The measure [ ] d in the contour integral is invariant under the Weyl group Mof G . Moreover, the
integrand of (2.107) can generally be decomposed as a sum of terms, each of which transforms in a
onedimensional representation of M. Then since [ ] d is Weyl invariant, only the Weyl invariant
piece of the integrand actually contributes to the integral over .
Since Mis generated by reflections in the root lattice of G , the expression in the last line of (2.107)
is also Weyl invariant, as it arises from a product over all positive roots 0 > of the even function
( )
=
(
(


\

(
(


\

=
N
j j
N
a
F
1
2
2
,
sinh 2
2
,
sinh 2
, ( ) ( ) ( )
= = F F F . (2.108)
35
So in the integrand of (2.107), we are left to consider the factor
( )
( )
A
e
S
, +
= . (2.109)
By construction, the Weyl denominator ( )
+
+
+ +
= =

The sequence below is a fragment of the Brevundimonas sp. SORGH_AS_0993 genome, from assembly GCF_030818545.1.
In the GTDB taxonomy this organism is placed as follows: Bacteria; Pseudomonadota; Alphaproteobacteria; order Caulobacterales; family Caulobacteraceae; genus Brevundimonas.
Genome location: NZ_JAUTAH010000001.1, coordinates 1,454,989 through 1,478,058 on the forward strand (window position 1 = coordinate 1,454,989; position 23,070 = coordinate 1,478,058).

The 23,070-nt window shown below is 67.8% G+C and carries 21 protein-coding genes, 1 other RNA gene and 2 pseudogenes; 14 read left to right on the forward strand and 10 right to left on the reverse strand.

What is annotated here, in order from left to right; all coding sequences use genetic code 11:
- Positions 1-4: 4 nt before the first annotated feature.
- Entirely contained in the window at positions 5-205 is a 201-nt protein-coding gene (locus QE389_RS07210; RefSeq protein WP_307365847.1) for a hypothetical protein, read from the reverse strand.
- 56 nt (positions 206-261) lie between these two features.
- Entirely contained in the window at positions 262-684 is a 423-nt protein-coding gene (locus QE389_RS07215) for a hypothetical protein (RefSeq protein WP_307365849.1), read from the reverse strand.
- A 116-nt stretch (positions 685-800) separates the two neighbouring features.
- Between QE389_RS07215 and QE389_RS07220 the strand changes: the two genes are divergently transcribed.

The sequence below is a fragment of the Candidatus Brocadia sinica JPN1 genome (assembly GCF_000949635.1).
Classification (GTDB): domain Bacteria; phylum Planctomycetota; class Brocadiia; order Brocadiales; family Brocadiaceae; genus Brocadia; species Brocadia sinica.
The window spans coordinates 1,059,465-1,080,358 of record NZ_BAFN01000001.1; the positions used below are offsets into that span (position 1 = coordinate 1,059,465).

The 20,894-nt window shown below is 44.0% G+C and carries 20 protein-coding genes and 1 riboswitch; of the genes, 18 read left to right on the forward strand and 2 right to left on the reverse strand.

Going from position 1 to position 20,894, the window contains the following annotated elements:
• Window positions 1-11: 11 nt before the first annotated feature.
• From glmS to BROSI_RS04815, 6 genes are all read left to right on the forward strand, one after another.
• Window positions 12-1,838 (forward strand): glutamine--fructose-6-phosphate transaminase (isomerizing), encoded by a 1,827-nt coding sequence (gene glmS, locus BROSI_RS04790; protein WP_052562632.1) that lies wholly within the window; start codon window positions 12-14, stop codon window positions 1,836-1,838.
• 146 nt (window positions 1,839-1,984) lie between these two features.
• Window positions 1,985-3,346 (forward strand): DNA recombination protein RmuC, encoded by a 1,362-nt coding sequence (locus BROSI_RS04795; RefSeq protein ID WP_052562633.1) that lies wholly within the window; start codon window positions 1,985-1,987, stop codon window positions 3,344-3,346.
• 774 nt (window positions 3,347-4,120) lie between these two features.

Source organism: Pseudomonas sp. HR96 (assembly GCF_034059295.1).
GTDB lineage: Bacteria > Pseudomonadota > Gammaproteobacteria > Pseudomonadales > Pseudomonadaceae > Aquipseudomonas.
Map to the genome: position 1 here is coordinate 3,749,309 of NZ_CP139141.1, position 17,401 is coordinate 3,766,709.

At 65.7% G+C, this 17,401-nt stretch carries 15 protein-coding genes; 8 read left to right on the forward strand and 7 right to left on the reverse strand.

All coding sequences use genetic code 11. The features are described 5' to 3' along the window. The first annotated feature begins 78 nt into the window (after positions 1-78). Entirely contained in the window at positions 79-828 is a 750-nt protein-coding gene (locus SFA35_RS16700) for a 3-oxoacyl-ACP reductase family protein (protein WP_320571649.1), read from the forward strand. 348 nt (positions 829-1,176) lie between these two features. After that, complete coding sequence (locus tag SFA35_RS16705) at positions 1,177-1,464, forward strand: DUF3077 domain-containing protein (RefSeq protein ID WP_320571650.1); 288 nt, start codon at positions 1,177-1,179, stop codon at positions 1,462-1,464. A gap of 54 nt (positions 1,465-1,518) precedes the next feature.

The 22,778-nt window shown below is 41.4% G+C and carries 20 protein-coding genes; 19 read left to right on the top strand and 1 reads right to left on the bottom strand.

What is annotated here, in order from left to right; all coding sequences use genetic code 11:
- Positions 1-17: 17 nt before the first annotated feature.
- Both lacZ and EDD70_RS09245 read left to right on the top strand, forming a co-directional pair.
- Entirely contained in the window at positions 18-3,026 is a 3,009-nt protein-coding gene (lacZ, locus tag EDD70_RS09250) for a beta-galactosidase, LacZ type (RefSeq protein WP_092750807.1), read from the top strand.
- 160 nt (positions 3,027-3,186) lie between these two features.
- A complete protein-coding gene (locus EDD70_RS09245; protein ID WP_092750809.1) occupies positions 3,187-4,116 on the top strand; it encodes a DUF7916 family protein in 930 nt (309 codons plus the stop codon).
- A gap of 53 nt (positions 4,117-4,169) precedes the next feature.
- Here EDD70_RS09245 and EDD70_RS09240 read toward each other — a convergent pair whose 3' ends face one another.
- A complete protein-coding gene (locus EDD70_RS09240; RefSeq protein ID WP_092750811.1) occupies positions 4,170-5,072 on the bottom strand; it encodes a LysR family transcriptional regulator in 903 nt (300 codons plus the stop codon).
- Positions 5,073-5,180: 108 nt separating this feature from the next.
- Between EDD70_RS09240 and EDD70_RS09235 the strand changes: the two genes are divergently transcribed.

M
M M M
w
w w
A A e e A
T G
1
1
1
1
1
2 / , ,
. (2.110)
Without loss, we replace ( )
A
A
S
T G
+
M
M
2 /
1
a . (2.111)
Via the following character formula
( )
( )
( )
A
A
e ch
R
+
= , T e
, (2.112)
we finally obtain the following result for the contribution of { } G /
to the Seifert loop path
integral,
( ) ( )
( )
( )
( )

\

(
T
T G
P i T Vol
i
R C Z
G
1 1 1
0
2
exp , ,
2 /
0 /
M
[ ]
( )
( ) ( )
> =
(
(


\

(
(


\

\

0 1
2
2
2
,
sinh 2
2
,
sinh 2
2
exp
0
N
j j
N
r
R
a
Tr
P
d i
e ch d
C t
, regular.
(2.113)
As claimed, all dependence on the weight has been subsumed into the character
R
ch , which
represents the Seifert loop operator under localization on G /
.
Now we decompose the roots of G into two sets, consisting of roots